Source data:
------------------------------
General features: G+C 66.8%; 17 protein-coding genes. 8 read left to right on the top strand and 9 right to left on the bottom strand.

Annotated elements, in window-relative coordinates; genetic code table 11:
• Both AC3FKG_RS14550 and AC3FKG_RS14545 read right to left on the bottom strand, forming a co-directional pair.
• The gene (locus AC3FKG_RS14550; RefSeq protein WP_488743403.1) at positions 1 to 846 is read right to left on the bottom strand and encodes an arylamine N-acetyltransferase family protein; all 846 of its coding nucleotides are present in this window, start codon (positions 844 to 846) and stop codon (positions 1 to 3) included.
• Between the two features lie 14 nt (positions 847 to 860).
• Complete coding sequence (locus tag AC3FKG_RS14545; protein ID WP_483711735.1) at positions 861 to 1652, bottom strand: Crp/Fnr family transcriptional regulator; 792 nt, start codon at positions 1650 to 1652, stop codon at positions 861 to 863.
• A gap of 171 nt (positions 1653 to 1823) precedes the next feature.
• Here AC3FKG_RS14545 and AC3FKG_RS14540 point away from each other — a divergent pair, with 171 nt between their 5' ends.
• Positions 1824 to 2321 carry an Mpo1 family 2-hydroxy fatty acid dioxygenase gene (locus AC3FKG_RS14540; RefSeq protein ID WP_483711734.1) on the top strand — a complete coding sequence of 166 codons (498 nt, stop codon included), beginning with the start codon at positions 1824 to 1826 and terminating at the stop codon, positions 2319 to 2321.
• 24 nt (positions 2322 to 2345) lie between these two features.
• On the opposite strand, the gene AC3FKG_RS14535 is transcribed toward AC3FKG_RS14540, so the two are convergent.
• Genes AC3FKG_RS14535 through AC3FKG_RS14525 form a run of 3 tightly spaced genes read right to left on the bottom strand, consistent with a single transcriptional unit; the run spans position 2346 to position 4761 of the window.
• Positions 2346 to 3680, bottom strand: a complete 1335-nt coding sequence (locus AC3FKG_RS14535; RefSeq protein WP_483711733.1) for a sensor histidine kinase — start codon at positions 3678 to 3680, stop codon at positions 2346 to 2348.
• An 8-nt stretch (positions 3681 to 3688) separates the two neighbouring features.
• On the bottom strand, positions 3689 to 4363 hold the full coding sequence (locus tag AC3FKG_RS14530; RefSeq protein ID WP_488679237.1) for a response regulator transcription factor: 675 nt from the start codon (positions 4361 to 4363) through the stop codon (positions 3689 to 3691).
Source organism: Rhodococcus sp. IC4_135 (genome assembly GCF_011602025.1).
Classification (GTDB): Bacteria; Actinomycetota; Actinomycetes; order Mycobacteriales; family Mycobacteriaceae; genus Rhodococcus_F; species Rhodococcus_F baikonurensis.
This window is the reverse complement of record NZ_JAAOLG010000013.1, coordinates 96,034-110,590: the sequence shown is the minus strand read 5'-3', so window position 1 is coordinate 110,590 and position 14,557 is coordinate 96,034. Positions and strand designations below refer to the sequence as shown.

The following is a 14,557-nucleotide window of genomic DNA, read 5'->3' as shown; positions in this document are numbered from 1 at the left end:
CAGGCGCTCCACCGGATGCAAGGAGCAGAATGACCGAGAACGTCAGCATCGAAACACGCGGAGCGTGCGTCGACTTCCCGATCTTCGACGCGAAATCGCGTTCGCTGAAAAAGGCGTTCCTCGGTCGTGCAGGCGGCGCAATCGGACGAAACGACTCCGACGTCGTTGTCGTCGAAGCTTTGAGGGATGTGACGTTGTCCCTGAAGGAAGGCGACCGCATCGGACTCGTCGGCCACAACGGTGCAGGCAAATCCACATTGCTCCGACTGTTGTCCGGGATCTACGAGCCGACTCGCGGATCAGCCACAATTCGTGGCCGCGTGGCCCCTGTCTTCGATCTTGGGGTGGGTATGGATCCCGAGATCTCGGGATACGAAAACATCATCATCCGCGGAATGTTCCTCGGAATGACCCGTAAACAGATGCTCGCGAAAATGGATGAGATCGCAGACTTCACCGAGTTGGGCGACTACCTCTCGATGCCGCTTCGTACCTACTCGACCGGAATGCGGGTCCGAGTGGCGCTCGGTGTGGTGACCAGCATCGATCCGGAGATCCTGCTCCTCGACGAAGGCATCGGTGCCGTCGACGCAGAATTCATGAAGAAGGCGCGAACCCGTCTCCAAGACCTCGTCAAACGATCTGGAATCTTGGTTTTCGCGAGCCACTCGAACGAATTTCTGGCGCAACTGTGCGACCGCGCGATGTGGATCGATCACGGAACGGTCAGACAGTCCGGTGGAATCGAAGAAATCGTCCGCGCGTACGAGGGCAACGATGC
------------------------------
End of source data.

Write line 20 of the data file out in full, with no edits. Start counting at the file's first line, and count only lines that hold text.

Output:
CAGGCGCTCCACCGGATGCAAGGAGCAGAATGACCGAGAACGTCAGCATCGAAACACGCGGAGCGTGCGTCGACTTCCCGATCTTCGACGCGAAATCGCGTTCGCTGAAAAAGGCGTTCCTCGGTCGTGCAGGCGGCGCAATCGGACGAAACGACTCCGACGTCGTTGTCGTCGAAGCTTTGAGGGATGTGACGTTGTCCCTGAAGGAAGGCGACCGCATCGGACTCGTCGGCCACAACGGTGCAGGCAAATCCACATTGCTCCGACTGTTGTCCGGGATCTACGAGCCGACTCGCGGATCAGCCACAATTCGTGGCCGCGTGGCCCCTGTCTTCGATCTTGGGGTGGGTATGGATCCCGAGATCTCGGGATACGAAAACATCATCATCCGCGGAATGTTCCTCGGAATGACCCGTAAACAGATGCTCGCGAAAATGGATGAGATCGCAGACTTCACCGAGTTGGGCGACTACCTCTCGATGCCGCTTCGTACCTACTCGACCGGAATGCGGGTCCGAGTGGCGCTCGGTGTGGTGACCAGCATCGATCCGGAGATCCTGCTCCTCGACGAAGGCATCGGTGCCGTCGACGCAGAATTCATGAAGAAGGCGCGAACCCGTCTCCAAGACCTCGTCAAACGATCTGGAATCTTGGTTTTCGCGAGCCACTCGAACGAATTTCTGGCGCAACTGTGCGACCGCGCGATGTGGATCGATCACGGAACGGTCAGACAGTCCGGTGGAATCGAAGAAATCGTCCGCGCGTACGAGGGCAACGATGC